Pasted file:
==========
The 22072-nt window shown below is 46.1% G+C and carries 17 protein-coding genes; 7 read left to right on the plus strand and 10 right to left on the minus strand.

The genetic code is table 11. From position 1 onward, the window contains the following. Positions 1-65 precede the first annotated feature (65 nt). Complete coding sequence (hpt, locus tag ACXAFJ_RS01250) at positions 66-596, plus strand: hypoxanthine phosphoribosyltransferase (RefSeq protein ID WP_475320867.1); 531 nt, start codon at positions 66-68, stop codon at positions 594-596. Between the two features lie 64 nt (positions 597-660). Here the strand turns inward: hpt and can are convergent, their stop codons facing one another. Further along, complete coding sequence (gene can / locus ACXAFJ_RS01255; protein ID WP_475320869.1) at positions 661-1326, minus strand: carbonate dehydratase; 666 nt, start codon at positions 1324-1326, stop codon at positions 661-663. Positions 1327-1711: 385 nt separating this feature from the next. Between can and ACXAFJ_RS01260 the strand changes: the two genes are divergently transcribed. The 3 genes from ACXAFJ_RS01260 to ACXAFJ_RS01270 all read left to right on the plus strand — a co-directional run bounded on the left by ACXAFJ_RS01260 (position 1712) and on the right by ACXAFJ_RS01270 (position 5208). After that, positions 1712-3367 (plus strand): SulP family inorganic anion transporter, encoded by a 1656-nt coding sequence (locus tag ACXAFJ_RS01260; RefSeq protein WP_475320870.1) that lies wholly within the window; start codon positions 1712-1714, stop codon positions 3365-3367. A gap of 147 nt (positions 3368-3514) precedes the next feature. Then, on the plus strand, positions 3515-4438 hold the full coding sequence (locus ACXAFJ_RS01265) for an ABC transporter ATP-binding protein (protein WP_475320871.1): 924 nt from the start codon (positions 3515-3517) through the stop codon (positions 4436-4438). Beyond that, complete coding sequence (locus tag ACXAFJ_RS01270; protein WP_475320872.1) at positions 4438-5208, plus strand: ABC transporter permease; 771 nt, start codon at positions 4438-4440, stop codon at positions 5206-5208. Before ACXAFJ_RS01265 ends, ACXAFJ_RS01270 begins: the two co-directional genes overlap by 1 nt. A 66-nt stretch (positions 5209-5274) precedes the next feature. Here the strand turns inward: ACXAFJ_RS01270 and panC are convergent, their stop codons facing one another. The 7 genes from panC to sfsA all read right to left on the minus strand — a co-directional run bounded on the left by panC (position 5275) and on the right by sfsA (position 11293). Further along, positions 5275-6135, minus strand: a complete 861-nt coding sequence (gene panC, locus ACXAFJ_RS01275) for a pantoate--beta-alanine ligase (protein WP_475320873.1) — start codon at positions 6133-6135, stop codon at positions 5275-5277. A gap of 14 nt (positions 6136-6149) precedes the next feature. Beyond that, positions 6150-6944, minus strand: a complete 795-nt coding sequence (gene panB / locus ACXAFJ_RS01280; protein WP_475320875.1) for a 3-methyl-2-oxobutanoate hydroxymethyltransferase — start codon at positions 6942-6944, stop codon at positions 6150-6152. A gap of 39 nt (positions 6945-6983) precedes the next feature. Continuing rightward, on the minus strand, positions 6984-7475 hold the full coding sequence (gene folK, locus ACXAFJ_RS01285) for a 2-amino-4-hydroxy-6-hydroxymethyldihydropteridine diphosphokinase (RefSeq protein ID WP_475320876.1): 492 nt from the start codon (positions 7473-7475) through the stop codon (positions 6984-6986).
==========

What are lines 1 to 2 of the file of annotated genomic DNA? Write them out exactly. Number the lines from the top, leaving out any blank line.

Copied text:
The 22072-nt window shown below is 46.1% G+C and carries 17 protein-coding genes; 7 read left to right on the plus strand and 10 right to left on the minus strand.

The genetic code is table 11. From position 1 onward, the window contains the following. Positions 1-65 precede the first annotated feature (65 nt). Complete coding sequence (hpt, locus tag ACXAFJ_RS01250) at positions 66-596, plus strand: hypoxanthine phosphoribosyltransferase (RefSeq protein ID WP_475320867.1); 531 nt, start codon at positions 66-68, stop codon at positions 594-596. Between the two features lie 64 nt (positions 597-660). Here the strand turns inward: hpt and can are convergent, their stop codons facing one another. Further along, complete coding sequence (gene can / locus ACXAFJ_RS01255; protein ID WP_475320869.1) at positions 661-1326, minus strand: carbonate dehydratase; 666 nt, start codon at positions 1324-1326, stop codon at positions 661-663. Positions 1327-1711: 385 nt separating this feature from the next. Between can and ACXAFJ_RS01260 the strand changes: the two genes are divergently transcribed. The 3 genes from ACXAFJ_RS01260 to ACXAFJ_RS01270 all read left to right on the plus strand — a co-directional run bounded on the left by ACXAFJ_RS01260 (position 1712) and on the right by ACXAFJ_RS01270 (position 5208). After that, positions 1712-3367 (plus strand): SulP family inorganic anion transporter, encoded by a 1656-nt coding sequence (locus tag ACXAFJ_RS01260; RefSeq protein WP_475320870.1) that lies wholly within the window; start codon positions 1712-1714, stop codon positions 3365-3367. A gap of 147 nt (positions 3368-3514) precedes the next feature. Then, on the plus strand, positions 3515-4438 hold the full coding sequence (locus ACXAFJ_RS01265) for an ABC transporter ATP-binding protein (protein WP_475320871.1): 924 nt from the start codon (positions 3515-3517) through the stop codon (positions 4436-4438). Beyond that, complete coding sequence (locus tag ACXAFJ_RS01270; protein WP_475320872.1) at positions 4438-5208, plus strand: ABC transporter permease; 771 nt, start codon at positions 4438-4440, stop codon at positions 5206-5208. Before ACXAFJ_RS01265 ends, ACXAFJ_RS01270 begins: the two co-directional genes overlap by 1 nt. A 66-nt stretch (positions 5209-5274) precedes the next feature. Here the strand turns inward: ACXAFJ_RS01270 and panC are convergent, their stop codons facing one another. The 7 genes from panC to sfsA all read right to left on the minus strand — a co-directional run bounded on the left by panC (position 5275) and on the right by sfsA (position 11293). Further along, positions 5275-6135, minus strand: a complete 861-nt coding sequence (gene panC, locus ACXAFJ_RS01275) for a pantoate--beta-alanine ligase (protein WP_475320873.1) — start codon at positions 6133-6135, stop codon at positions 5275-5277. A gap of 14 nt (positions 6136-6149) precedes the next feature. Beyond that, positions 6150-6944, minus strand: a complete 795-nt coding sequence (gene panB / locus ACXAFJ_RS01280; protein WP_475320875.1) for a 3-methyl-2-oxobutanoate hydroxymethyltransferase — start codon at positions 6942-6944, stop codon at positions 6150-6152. A gap of 39 nt (positions 6945-6983) precedes the next feature. Continuing rightward, on the minus strand, positions 6984-7475 hold the full coding sequence (gene folK, locus ACXAFJ_RS01285) for a 2-amino-4-hydroxy-6-hydroxymethyldihydropteridine diphosphokinase (RefSeq protein ID WP_475320876.1): 492 nt from the start codon (positions 7473-7475) through the stop codon (positions 6984-6986).